Im Tirtzu Out to Stop 'Arab Idol' From Singing in Nazareth

Right-wing NGO urges interior minister to deny wildly popular Gazan vocalist Mohammed Assaf's entry to Israel, prevent him from promoting what it calls 'agitation and sedition.'

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Kaffiyeh-clad Mohammed Assaf, after winning 'Arab Idol' last year.
Kaffiyeh-clad Mohammed Assaf, after winning 'Arab Idol' last year. Credit: AP

The right-wing organization Im Tirtzu is trying to block Mohammed Assaf, Gaza's hugely popular "Arab Idol" winner, from entering Israel to perform later this month in Nazareth, the Walla news website reported Thursday.

The NGO said it was sending an urgent letter to Interior Minister Gideon Sa'ar urging him to deny Assaf entry into the country, where he has an April 27 concert date in Nazareth. The organization is also urging Sa'ar to keep a closer eye on state funds going to the Nazareth municipality, which, it claims, "apparently is making its residents more extremist day by day, in various actions against the country."

Im Tirtzu director general Matan Peleg said an Israeli city should not give a platform to Assaf's "agitation and sedition." He based this accusation on statements the singer allegedly made on tour abroad in which he dedicated performances to Palestinian "martyrs and prisoners," and described the state of Palestine as "stretching from Rosh Hanikra to Eilat."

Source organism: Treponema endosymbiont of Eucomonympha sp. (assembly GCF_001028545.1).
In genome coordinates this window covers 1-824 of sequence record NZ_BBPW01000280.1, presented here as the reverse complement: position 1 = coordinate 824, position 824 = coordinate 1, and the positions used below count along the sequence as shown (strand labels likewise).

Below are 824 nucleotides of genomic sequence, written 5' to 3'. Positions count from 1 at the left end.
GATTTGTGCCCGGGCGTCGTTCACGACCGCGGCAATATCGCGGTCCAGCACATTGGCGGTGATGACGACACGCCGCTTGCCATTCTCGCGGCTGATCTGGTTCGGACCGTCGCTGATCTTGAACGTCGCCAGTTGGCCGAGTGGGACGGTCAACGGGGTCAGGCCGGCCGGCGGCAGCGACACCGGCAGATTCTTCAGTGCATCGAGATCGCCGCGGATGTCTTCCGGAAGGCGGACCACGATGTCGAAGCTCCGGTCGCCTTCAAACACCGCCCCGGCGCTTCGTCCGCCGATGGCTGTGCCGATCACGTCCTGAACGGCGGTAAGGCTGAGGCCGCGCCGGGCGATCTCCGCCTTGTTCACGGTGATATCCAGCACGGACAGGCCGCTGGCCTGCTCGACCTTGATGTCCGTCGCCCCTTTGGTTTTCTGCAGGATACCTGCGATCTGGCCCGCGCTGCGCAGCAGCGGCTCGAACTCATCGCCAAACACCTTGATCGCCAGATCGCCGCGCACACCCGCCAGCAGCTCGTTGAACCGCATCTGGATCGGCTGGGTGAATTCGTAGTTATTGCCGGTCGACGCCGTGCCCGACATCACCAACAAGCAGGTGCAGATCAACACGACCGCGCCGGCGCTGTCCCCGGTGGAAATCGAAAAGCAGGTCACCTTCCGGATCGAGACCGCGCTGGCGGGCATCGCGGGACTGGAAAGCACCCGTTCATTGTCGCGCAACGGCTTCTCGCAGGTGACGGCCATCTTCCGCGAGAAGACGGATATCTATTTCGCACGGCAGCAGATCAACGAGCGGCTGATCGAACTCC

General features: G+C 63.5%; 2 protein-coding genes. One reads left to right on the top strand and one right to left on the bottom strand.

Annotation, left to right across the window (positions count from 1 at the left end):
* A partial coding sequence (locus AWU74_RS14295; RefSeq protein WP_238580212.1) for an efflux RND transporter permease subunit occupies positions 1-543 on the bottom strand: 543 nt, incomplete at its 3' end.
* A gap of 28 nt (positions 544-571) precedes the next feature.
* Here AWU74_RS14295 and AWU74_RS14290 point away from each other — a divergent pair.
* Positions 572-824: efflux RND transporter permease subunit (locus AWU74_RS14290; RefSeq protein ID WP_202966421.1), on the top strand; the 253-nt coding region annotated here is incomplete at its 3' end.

Peleg warned that Assaf promotes Palestinian "implementation of the right of return" to Israel proper.

"The singer has already made statements on Arab media many times saying he will be glad to perform in Nazareth and before all of the '1948 Arabs' [Arab citizens of Israel], because 'this is our land,'" said Peleg.

"A performance like this only distances even further the Arab population in Israel from the Jewish population, separates them more from the society, and makes the communities more extreme and divided," he argued.

The office of Nazareth Mayor Ali Salem rejected all these claims, saying, "The political aspect is not the only aspect [Assaf] sings about. He isn't coming to free Palestine," and insisting that the performance would improve Israel's relations with its neighbors.

"Even his songs that have nationalistic content are legitimate, because he expresses his love for his homeland," the mayor's office said. "We live in a democratic country and it is this behavior of the Im Tirtzu movement that threatens the neighborly relations and coexistence between the communities."

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